MSP teams up with local veteran to promote Scottish War Blinded services

Today Stuart McMillan MSP for Greenock and Inverclyde hosted a meeting between Rebecca Barr, Director of Scottish War Blinded, Richard Baker, Policy Manager for Scottish War Blinded and Royal Blind, and Jim Boyland, a local veteran and Treasurer for the Greenock Branch of Argyle Veterans, to discuss the services Scottish War Blinded offers to Inverclyde veterans.

During the summer, Mr McMillan visited Scottish War Blinded’s Hawkhead Centre in Paisley for veterans with sight loss, irrespective of cause, which is an activity hub for men and women of all ages and abilities and is open free of any cost. The charity offers specialist support to assist with improving independence and mobility, and provides one-to-one guidance to aid veterans in regaining or maintaining confidence after their sight loss.

Support includes advice on suitable specialist equipment, such as magnifiers; cane training to increase confidence in mobility when out and about, and practical help on making homes safer for someone with sight loss. The activities and classes offered include arts and crafts, woodwork, getting online, cookery, and sports.

Despite being open to all Inverclyde-based veterans who are visually impaired, only a handful from the area are members, so Scottish War Blinded is eager for more people locally to join and make use of their services.

Following the meeting, local MSP Mr McMillan said:

“As Convenor of the Cross-Party Group on Visual Impairment, I have worked alongside Royal Blind and Scottish War Blinded for a number of years and recognise the invaluable work they do with veterans with sight loss.

“Even if you didn’t lose your sight during your time of service, you can still become a member of Scottish War Blinded if you’re now blind or visually impaired and benefit from their assistance. This includes ensuring you receive the benefits you are entitled to, and even providing equipment or home adaptions to help visually impaired veterans live more independently.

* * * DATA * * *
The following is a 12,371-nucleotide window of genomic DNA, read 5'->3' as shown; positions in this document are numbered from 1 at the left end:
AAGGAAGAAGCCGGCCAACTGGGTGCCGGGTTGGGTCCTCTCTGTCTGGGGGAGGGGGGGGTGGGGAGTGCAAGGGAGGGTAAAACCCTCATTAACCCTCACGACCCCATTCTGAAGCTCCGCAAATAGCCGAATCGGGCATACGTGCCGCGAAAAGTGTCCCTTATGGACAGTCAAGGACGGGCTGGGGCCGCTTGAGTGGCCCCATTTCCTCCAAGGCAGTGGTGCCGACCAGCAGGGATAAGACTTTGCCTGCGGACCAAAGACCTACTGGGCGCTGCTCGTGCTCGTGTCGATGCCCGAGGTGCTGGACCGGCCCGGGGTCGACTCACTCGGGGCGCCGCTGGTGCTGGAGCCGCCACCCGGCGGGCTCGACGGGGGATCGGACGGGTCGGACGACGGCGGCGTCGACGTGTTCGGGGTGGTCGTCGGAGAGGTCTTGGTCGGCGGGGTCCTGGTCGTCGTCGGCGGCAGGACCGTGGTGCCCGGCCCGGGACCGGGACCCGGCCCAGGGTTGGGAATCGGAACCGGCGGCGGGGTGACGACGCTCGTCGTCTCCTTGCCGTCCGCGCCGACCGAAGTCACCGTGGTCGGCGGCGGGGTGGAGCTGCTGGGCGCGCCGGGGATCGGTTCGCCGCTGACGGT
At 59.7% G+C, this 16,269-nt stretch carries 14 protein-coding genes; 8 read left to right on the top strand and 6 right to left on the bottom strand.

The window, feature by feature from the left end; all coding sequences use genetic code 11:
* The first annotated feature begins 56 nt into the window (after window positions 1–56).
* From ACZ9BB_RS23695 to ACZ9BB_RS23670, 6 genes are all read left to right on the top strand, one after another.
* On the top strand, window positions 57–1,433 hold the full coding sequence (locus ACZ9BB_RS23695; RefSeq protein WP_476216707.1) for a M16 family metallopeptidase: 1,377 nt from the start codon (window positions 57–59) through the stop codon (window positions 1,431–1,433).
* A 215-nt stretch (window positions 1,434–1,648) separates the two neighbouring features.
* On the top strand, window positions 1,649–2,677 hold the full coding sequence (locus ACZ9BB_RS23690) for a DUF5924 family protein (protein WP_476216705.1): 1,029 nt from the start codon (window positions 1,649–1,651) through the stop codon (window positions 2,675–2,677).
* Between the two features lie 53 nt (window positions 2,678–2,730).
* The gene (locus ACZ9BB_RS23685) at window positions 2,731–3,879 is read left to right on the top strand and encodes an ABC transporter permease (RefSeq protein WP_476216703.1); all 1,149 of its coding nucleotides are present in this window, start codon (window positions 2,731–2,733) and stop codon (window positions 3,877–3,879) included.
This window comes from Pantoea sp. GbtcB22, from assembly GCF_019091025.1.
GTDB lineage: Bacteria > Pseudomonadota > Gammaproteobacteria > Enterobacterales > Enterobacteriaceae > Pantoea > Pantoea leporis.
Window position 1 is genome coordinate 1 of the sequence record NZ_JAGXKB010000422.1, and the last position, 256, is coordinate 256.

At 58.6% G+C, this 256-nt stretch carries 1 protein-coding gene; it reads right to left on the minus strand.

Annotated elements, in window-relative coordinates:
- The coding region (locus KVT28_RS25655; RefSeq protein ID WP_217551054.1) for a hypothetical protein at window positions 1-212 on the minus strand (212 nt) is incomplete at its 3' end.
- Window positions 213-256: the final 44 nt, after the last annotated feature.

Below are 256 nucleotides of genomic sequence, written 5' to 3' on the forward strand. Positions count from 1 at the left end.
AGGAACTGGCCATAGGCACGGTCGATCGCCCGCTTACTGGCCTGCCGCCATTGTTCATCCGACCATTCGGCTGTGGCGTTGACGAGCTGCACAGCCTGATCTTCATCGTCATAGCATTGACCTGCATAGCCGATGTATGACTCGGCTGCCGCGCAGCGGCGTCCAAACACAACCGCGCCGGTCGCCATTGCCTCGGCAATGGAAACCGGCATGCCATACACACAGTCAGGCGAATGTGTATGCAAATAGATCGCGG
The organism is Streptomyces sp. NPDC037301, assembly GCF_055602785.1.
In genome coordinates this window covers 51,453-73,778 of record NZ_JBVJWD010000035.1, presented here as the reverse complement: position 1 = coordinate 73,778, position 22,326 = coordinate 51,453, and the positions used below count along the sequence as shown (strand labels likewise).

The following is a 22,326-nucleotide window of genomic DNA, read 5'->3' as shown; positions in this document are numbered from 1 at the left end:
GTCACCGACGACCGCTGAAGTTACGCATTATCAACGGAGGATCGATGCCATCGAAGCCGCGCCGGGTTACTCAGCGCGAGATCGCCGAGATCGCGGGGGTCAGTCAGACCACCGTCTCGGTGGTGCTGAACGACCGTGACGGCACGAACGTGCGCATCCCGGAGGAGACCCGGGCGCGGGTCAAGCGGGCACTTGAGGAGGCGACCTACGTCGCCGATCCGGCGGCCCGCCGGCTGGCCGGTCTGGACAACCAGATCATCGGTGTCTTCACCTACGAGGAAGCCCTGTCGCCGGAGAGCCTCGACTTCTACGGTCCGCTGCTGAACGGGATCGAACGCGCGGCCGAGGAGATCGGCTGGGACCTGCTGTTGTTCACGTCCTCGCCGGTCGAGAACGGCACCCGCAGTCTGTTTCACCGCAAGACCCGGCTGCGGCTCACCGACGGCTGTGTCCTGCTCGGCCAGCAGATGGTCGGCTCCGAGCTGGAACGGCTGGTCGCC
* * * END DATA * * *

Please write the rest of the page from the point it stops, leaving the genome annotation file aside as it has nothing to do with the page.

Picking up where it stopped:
“If you think you are eligible and would like to become a Scottish War Blinded member, I urge you to contact myself as I want as many Inverclyde veterans as possible to make use of this amazing facility and service.

“I look forward to working with Scottish War Blinded, Royal Blind and Jim to get the news out there to Inverclyde’s veteran community.”

Commenting, Ms Barr, Director of Scottish War Blinded, said:

“Scottish War Blinded is seeking to extend its support to an increasing number of veterans, and this year the charity welcomed its 1,000th member. We are keen to welcome more veterans with sight loss in Inverclyde as members of the Scottish War Blinded, and so we are delighted that Stuart McMillan is helping us take this work forward.

“We were pleased to welcome Stuart to our Hawkhead Centre in Paisley during the summer, and we have greatly appreciated his support for the work of Scottish War Blinded in his important role as Convener of the Cross Party group on Visual Impairment.

“We are also grateful that Stuart has put us in contact with Jim Boyland who is well known to so many veterans in Inverclyde. Spreading the word about the work of Scottish War Blinded through the local veterans community is vital, because we want all veterans with sight loss in the area to benefit from the free support we are able to provide them.”

Renowned local veteran Jim Boyland said:

“It was great to meet with Rebecca and Richard to learn more about the services Scottish War Blinded offer to veterans with visual impairments. As their centres are based in Paisley, people often assume they aren’t for Inverclyde residents, but they are, and it is crucial blind and visually impaired veterans locally get involved as there are numerous benefits in joining.

“I’m grateful to Stuart for setting up the meeting, and will work alongside him to get the message out to visually impaired and blind veterans in the area.”

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